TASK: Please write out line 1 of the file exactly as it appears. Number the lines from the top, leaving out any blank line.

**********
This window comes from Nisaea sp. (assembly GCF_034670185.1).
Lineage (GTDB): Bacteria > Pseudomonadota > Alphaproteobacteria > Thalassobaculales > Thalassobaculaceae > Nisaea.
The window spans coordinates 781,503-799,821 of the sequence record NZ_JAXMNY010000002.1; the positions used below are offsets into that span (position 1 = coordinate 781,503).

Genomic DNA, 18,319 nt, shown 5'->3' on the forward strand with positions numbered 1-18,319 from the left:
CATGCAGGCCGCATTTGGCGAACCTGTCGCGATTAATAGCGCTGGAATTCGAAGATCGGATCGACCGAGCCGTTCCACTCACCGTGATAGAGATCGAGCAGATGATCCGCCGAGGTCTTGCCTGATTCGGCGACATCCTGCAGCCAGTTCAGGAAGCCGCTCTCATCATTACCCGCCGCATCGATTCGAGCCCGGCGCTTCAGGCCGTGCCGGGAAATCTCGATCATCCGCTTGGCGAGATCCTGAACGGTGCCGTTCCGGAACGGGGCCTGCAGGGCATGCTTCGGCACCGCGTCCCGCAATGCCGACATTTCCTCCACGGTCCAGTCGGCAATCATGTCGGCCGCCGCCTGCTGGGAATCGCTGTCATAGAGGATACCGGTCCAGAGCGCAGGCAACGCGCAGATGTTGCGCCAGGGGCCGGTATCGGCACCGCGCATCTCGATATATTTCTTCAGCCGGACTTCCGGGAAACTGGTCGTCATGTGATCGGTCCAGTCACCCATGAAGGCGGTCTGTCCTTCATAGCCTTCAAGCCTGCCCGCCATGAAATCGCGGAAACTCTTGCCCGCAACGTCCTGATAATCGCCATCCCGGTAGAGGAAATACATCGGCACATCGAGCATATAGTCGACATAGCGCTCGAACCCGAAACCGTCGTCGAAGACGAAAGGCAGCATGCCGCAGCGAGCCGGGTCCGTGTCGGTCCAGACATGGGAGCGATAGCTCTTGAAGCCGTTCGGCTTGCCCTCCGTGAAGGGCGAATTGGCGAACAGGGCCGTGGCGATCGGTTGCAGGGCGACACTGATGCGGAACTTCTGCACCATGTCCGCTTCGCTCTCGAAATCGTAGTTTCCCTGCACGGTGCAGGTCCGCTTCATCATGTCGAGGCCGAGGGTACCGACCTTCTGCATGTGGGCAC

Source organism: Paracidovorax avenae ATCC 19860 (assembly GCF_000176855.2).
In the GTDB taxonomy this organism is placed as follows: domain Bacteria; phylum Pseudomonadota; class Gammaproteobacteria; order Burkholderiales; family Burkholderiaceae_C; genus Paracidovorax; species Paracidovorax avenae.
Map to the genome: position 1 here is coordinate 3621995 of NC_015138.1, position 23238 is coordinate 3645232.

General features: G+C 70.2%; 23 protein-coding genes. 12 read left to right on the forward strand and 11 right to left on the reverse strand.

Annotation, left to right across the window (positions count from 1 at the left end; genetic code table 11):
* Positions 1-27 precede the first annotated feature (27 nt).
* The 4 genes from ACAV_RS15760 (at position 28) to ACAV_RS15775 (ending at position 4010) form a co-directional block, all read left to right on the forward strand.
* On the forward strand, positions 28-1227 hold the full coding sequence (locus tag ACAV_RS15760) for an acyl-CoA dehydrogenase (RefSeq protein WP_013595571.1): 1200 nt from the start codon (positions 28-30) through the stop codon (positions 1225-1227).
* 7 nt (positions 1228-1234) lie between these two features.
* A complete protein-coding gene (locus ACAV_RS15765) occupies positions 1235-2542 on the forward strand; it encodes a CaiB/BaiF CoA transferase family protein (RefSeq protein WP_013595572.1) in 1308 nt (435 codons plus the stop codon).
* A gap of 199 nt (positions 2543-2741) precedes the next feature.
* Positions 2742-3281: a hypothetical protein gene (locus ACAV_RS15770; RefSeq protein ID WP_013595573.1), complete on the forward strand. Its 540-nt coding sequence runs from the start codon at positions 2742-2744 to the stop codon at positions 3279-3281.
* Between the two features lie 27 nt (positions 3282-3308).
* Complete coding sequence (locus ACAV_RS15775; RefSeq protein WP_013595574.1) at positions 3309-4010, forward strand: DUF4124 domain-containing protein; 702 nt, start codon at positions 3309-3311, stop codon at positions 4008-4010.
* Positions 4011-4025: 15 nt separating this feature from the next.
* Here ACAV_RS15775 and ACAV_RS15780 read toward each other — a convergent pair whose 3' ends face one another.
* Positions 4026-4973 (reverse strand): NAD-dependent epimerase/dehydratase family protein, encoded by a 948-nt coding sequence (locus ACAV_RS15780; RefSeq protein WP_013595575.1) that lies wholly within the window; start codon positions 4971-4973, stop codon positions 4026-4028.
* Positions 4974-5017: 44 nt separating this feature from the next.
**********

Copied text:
This window comes from Nisaea sp. (assembly GCF_034670185.1).